Do you know what your attendance was this month compared to this time last year? How many rounds did you roll per training session and how many minutes per roll? What submissions did you catch and what submissions did you get caught in most? What’s your personal score with the people you’ve trained with and most importantly, how does all this data compare to everyone else who trains BJJ? These are just a few of the ways your training data can be analyzed using Roll’s BJJ social network.
Roll collects this information incredibly easily using its built-in timer. Pick someone to roll with, set how long for and hit go. At the end of the round, the timer rings and asks what submissions you caught – that’s it. To validate the data, a notification is sent to the person you rolled with asking them to approve the details of that roll. Using “stealth mode” publishes the belt rank, not the name, of the person you rolled with on your news feed.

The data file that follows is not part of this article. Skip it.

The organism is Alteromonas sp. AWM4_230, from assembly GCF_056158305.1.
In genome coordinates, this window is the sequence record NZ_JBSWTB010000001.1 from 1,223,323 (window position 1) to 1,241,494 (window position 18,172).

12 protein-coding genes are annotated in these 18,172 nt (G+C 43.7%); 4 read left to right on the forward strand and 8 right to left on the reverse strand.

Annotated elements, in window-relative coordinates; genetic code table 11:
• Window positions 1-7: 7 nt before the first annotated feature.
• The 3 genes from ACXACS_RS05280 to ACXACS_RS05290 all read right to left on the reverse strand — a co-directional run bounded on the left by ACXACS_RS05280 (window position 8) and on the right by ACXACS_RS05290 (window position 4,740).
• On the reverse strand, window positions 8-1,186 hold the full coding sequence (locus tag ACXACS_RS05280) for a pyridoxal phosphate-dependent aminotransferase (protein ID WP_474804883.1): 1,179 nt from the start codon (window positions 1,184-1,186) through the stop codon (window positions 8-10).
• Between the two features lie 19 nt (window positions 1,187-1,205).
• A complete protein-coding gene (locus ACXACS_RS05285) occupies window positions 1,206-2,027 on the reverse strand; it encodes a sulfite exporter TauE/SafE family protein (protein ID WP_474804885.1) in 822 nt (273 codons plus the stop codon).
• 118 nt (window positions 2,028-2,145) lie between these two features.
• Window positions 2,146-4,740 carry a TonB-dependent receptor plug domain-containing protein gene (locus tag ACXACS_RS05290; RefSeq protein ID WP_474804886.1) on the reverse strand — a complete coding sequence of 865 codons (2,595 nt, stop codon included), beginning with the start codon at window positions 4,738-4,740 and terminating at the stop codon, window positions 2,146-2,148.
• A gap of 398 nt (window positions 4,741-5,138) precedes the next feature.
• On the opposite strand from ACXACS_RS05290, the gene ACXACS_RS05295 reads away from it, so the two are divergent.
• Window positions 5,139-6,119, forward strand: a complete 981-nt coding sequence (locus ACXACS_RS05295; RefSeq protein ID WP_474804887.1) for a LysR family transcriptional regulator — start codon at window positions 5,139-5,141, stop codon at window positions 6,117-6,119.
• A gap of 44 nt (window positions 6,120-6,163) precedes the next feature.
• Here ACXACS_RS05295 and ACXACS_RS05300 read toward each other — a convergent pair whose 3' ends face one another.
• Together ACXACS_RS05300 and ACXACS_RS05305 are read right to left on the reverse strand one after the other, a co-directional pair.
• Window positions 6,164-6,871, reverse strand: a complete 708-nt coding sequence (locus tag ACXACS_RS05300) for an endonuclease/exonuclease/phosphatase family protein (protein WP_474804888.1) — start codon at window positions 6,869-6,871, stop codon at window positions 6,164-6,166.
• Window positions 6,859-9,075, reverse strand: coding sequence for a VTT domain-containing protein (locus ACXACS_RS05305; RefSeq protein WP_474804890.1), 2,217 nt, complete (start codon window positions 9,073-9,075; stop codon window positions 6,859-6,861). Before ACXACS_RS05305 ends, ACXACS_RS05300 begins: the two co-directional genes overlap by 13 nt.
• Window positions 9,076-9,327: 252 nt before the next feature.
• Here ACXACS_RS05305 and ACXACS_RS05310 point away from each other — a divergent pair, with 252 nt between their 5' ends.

The impact of this data on the future of this sport could be huge. We’d be able to compare our training stats against anyone in the sport, track unknown fighters who are outperforming the big names in real time, and see who the pros are training with leading up to championship fights.
In a recent BJJBrick podcast with Byron Jabara, creator and founder of Roll, Anthony Kondeati, describes a future with connected gis, pro fighters live-streaming training sessions leading up to championship fights, and competitions between famous champions and unknown (but statistically superior) up-and-comers.
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